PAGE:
"On TV And Video" is a column exploring opportunities and challenges in programmatic TV and video.
Today’s column is written by Mike Driscoll, CEO at Metamarkets.
With each passing day, mobile video consumption is becoming more prevalent and convenient.
In September, enhancements to mobile browsers removed a common deterrent to watching videos by enabling autoplay. Mobile is increasingly providing users with on-the-go access to their favorite content live as it happens, as the millions who watched Thursday Night Football via Twitter already this season can attest. Mobile video has become the frontrunner in the fight for marketing dollars.
Mobile video also offers a data advantage and much richer tapestry of engagement metrics over other formats. With a mobile video campaign, these new metrics open up specific and powerful insights: How long did viewers watch a video? Was it completed? Did they pause, mute, rewind or restart it? Where were they in the video when they clicked or closed it out? And most importantly, which audiences took each of these actions?
Since the dawn of television, advertisers have targeted their audiences along a single dimension of data: households. Mobile video refracts the static audiences of households into a matrix of time, space and individuals. Scheduled or on-demand, home or office, teen or parent – these categories previously existed only within the undifferentiated monolith of a household. Now that these new audience axes are directly addressable, it will take time for marketers and their agencies to adapt to these audience measures and create broader segments that slice across households to capture a unique and more valuable reach.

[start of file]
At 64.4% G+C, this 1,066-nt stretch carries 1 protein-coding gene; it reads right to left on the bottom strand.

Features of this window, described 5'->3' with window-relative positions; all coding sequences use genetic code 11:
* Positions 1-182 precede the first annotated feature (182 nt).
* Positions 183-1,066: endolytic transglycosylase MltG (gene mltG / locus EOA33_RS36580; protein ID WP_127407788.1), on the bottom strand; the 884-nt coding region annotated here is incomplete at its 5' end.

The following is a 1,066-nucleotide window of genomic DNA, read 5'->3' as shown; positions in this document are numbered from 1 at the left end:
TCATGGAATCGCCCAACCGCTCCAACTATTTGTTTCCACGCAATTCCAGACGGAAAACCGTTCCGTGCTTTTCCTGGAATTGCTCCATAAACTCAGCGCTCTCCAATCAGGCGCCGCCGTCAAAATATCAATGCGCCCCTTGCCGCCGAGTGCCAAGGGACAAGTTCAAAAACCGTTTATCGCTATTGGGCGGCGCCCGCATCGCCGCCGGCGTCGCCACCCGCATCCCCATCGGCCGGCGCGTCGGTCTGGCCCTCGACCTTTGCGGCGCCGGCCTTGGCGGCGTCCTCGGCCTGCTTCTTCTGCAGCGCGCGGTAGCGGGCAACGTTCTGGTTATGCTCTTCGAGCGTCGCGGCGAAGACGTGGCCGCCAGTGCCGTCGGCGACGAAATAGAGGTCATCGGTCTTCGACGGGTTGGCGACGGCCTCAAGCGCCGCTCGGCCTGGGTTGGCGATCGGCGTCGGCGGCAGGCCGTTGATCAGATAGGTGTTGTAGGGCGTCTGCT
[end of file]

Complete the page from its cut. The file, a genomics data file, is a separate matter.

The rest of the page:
TV must adapt to the measurement revolution that mobile video is leading. Otherwise, mobile video will continue to chip away at TV ad budgets and dominate marketing dollars. Other mediums will also be pressured to adopt similarly insightful metrics to get on par with mobile video. With modern metrics applied to addressable TV campaigns, marketers will soon be able to much more accurately understand the true performance of their ads. Addressable TV will be wasteful if judged by traditional TV viewing metrics, so as this transition unfolds, we must apply attribution and measurement standards that mobile video has brought to the fore.
Advertisers looking to make the most of their advertising spend would be wise to identify publishers breaking ground in leveraging mobile video’s rich metrics to maximize their mobile spend, and traditional measurement vendors would be equally wise to learn from them and apply their learnings. The race is on to see who will inherit the throne that Nielsen built for TV.